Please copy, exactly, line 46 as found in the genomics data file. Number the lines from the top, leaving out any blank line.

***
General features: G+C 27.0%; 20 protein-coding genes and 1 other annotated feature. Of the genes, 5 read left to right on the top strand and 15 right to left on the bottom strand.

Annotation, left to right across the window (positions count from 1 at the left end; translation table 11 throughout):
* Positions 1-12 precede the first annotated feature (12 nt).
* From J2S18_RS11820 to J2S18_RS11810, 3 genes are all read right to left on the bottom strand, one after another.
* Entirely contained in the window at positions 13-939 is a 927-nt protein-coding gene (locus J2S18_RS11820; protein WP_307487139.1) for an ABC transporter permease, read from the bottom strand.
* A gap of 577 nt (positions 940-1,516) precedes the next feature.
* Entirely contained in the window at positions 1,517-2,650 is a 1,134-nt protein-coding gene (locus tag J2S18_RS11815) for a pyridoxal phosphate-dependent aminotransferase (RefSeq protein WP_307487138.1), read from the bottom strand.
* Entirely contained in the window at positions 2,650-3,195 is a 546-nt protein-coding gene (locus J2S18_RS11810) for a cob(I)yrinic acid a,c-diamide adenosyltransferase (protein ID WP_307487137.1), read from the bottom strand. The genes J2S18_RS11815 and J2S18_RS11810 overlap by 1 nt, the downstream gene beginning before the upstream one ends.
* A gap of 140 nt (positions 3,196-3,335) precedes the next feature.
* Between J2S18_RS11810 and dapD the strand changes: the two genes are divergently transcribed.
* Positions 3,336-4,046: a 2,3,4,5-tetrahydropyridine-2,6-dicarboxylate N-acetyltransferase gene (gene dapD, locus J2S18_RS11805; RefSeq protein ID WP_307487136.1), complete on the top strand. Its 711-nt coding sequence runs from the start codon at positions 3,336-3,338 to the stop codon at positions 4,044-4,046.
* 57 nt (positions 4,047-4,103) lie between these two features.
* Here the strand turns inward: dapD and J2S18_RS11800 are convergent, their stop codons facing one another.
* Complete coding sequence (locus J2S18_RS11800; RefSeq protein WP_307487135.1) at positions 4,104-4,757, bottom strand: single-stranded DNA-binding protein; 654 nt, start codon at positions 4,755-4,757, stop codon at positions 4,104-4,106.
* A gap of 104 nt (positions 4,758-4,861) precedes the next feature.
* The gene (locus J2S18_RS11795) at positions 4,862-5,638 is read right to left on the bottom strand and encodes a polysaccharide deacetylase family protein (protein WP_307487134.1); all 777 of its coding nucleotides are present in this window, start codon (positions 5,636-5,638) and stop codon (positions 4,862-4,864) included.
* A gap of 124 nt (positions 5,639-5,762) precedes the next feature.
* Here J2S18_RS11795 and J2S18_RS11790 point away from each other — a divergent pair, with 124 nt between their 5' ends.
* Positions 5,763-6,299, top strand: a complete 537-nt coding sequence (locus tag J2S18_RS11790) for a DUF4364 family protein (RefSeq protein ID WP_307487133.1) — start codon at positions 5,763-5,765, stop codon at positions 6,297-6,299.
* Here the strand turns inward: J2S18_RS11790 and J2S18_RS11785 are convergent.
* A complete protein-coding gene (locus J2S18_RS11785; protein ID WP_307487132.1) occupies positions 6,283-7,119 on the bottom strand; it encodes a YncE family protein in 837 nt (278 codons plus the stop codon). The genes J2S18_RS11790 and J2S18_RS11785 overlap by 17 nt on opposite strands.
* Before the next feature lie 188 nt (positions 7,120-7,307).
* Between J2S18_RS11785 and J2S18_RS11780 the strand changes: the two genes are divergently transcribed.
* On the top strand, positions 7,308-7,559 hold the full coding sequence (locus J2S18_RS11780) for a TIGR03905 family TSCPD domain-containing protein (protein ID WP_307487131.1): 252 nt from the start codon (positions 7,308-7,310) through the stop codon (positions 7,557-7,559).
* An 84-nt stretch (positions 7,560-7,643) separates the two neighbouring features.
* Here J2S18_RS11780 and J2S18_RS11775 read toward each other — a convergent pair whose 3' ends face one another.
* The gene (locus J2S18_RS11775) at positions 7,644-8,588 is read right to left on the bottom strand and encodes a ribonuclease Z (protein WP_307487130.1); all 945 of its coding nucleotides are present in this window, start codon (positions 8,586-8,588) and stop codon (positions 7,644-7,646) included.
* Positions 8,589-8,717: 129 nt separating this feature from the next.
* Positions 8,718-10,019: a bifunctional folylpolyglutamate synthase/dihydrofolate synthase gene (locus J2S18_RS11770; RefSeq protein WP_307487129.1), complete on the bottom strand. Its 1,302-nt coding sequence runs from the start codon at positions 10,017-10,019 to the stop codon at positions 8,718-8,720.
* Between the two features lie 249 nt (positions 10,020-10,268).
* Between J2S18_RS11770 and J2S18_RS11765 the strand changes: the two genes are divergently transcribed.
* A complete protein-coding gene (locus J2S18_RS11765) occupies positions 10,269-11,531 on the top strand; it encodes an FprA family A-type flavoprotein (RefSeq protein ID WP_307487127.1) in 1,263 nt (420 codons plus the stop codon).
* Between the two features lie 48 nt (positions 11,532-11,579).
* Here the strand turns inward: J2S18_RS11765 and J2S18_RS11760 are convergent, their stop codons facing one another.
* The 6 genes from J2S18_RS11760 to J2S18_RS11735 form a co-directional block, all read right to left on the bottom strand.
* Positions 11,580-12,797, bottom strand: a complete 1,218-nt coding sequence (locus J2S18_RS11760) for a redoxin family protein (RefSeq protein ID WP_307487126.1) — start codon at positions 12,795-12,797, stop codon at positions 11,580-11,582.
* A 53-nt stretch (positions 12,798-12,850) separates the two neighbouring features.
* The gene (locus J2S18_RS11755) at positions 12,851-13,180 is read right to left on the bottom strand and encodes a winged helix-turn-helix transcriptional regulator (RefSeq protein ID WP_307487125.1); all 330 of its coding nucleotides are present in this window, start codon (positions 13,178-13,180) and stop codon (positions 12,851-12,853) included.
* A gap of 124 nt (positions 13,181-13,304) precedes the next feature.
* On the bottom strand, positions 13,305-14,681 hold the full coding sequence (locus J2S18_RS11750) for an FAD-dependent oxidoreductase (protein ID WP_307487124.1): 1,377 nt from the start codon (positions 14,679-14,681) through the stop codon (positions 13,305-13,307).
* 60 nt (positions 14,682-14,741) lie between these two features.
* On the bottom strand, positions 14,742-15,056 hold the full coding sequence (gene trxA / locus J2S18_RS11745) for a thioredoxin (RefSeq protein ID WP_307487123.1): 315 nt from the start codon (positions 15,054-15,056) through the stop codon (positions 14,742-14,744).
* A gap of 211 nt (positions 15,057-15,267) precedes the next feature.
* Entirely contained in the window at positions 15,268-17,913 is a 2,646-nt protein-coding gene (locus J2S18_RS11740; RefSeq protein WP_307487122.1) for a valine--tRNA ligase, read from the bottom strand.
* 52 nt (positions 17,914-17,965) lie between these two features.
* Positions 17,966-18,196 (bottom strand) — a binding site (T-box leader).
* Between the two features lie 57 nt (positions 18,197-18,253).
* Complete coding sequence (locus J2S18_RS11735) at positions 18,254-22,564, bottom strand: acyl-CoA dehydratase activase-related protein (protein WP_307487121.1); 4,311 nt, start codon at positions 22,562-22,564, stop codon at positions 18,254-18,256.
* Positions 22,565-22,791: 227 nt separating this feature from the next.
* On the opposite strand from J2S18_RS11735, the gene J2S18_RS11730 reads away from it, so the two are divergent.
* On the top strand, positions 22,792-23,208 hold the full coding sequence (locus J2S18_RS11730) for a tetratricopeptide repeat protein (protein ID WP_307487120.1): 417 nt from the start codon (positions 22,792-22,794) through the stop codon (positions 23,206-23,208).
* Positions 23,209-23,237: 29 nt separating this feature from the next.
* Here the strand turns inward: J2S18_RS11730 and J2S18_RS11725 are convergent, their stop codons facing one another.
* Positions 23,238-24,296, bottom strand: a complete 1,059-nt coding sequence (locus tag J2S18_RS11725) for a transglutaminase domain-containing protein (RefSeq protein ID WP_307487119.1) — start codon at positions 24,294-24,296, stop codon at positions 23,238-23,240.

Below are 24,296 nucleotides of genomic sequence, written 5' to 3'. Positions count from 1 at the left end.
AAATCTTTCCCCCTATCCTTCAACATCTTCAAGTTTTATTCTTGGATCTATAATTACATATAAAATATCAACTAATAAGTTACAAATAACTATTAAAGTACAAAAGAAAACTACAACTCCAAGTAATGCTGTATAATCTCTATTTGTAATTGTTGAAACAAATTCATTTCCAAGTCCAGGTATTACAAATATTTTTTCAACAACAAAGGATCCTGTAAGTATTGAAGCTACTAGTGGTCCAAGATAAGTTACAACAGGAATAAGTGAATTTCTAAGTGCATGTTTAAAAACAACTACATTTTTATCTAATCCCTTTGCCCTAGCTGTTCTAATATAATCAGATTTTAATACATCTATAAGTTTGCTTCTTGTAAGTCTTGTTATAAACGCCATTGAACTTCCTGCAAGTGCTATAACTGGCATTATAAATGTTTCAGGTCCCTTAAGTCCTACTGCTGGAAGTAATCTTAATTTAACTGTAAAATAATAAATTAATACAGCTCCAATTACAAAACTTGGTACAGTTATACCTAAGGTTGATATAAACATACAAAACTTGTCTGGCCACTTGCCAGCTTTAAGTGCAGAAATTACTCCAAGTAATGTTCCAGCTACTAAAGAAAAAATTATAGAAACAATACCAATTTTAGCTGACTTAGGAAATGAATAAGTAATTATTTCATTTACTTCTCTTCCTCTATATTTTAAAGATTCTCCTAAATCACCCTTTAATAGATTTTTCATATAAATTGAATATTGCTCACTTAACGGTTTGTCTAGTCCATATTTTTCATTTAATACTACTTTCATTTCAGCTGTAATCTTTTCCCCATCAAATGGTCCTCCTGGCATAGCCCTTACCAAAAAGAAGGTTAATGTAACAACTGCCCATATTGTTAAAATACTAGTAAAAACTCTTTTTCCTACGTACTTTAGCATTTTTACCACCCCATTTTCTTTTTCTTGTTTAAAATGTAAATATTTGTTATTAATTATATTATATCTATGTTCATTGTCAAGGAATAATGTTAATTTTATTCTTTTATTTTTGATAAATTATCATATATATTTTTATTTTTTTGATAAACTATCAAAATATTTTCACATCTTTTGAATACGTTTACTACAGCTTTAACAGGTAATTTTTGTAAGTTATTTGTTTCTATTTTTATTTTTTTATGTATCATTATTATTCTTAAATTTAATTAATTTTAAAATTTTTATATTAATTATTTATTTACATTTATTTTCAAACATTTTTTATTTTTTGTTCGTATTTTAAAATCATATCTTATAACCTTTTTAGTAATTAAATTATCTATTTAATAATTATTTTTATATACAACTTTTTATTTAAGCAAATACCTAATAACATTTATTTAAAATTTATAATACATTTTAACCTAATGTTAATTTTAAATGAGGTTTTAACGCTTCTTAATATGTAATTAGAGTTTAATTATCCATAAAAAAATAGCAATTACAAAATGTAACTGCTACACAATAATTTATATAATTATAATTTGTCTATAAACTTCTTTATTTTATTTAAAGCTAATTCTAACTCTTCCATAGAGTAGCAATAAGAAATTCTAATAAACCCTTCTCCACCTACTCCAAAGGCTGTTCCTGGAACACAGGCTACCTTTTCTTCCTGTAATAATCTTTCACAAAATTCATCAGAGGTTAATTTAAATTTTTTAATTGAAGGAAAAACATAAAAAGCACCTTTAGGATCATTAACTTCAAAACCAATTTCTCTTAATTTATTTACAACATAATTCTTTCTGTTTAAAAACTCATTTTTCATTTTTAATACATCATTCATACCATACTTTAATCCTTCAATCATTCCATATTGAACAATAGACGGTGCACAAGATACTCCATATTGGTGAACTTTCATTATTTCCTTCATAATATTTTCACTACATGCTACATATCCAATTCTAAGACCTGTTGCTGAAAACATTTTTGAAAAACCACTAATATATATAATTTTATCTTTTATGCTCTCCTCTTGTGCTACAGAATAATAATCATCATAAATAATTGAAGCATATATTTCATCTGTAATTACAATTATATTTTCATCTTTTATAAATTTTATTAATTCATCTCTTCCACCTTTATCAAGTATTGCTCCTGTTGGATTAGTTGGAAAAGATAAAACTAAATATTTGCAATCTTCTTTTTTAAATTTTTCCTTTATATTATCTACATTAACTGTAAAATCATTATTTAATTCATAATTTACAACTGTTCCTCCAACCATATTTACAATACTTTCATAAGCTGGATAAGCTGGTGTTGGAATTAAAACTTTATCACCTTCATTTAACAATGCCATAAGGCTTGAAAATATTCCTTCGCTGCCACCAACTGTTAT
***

* Positions 17,966-18,196 (bottom strand) — a binding site (T-box leader).